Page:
Rabin Mondal was born in 1932, in Kolkata, in a poor government official's family. He graduated with Diploma in Fine Arts from the Vidyasagar Art School.His works exploit the grotesque to express inner turmoil and human struggles. His feeling towards his environment has been rather queer. Perhaps the milieu in which he spent his formative years has something to do with it. Mondal grew up in a populous industrial town of Howrah, near Kolkata. "I know the big city across the Ganga intimately," he says. "In the dark alleys of the city, nightmarish poverty stared one in the face. I saw the poorest of the poor and the affluent live within a stone throw away form each other. It was tragic to watch some lying untreated, while those who could afford it continued to spend money on even a dead man."
The industrial belt of Howrah, with its inherent tendency towards violence, anguish and suffering influenced him deeply, and found its way into his works. So did ugly street battles fought by political parties. Mondal discovered that his artistic temperament was out of keeping with the hostile environment and situation.
Besides a debilitating knee injury in his childhood created a sense of isolation in the artist, which also finds expression in his canvas. He says what saved him from sheer madness was his talent in art. In 1949, he joined the Vidyasagar College of Art in Kolkata. At that time, a festival of French artists was being held in the city. It exposed him to the works of French modernist artists. Prior to this, he had no exposure to the international art world. He was only familiar with different schools of Indian art, particularly the Bengal school.
As a young painter, Mondal was attracted by Jamini Roy's folk style and Rabindranath Tagore's disquieting paintings and drawings. But the show by French artists was virtually a turning point in his artistic career. "This was like opening a window to an astounding, astonishing, unsuspected world," he says. This encounter with avant-garde Western art helped him to later incorporate elements from it in his own work.
His works were first displayed in 1955, as part of a group exhibition along with other leading artists of Bengal school. He held his first solo exhibition in 1961 at the Academy of Fine Arts, Kolkata. Mondal's works are mainly figurative. He paints in bold strokes and creates tableaux, whose themes are universal. The faces of his figures stare at you out of the canvas, strange and pensive, but also strong and defiant. Not yet beaten, surviving by sheer force of spirit. He mostly uses dense pigments in blacks and reds, with only occasional moss green and turquoise colors seeping through.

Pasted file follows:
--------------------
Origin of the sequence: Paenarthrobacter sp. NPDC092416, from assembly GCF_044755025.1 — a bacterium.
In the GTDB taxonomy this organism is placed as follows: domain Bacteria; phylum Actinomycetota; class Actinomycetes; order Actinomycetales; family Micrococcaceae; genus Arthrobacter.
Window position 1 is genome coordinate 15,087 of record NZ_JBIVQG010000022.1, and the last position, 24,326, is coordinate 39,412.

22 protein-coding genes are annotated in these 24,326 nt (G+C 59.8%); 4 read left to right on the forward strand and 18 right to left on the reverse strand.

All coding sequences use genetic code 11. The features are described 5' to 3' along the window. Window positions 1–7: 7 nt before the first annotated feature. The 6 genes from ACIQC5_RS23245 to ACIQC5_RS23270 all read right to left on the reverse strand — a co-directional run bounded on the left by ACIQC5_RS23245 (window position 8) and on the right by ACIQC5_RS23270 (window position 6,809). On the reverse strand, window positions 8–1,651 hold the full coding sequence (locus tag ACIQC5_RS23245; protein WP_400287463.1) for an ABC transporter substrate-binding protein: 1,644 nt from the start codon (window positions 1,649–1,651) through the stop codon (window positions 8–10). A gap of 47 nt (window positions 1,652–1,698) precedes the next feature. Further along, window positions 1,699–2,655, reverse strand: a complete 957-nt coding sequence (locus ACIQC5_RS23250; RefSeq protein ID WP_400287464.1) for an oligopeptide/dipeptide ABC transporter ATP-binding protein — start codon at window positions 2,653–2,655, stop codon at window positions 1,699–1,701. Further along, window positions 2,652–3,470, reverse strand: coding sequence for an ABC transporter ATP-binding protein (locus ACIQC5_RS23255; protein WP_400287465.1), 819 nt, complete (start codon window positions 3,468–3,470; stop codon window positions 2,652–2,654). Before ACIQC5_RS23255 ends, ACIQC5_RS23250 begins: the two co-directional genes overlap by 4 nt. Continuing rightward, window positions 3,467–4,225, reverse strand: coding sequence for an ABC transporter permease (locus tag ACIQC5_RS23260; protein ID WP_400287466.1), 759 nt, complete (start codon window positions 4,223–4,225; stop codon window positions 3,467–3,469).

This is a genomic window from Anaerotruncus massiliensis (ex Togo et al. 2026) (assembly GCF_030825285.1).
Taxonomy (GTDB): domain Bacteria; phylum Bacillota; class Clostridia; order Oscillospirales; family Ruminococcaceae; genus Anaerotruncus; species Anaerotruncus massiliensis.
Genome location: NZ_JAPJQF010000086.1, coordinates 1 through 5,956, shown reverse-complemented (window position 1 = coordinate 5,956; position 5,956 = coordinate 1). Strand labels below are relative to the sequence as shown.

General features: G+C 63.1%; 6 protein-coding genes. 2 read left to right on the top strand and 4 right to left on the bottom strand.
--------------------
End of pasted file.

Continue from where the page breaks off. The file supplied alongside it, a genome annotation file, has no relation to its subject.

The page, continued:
For someone who hates all forms of pretentiousness, he has done a series of painting on queens and empresses. "Though they belong to the past, queens live in virtual isolation, and I feel sorry for them," he says. "It is this isolation that makes the queen, for me, a fascinating subject." One of the criticisms leveled against him is that his works are not pleasing to the eye. To which he replies, "Painting is for communication and not for decoration."
Samir Dutta, art critic of the Kolkata based Statesman newspaper, who has also made a TV documentary on him, says, "Mondal has evolved a signature of his own. His style over decades of defiant, bold experiments takes in imagery of primeval humans asserting themselves against great odds in a dense palette of both pure and mixed colors. Here you have formidable drama, a throbbing theatre of primitive that has its basis in remorseless jungle of today's urban existence."
Mondal has also been quite active with the avant-garde artist's organizations in the city. He was a Lalit Kala Akademi member from 1979-1982 that has also published a book of his drawings. It has taken Rabin Mondal decades to emerge as one of India's leading modern painters. Almost 70 years old now, he is based in Howrah, Kolkata, from where he began his artistic career.
"For me, art is an expression of my inner most self. This is the only medium I know. With my brush, oils, pencil and charcoal, I portray emotions. And before I know it, I am transported into another world. I gradually find my canvas coming alive."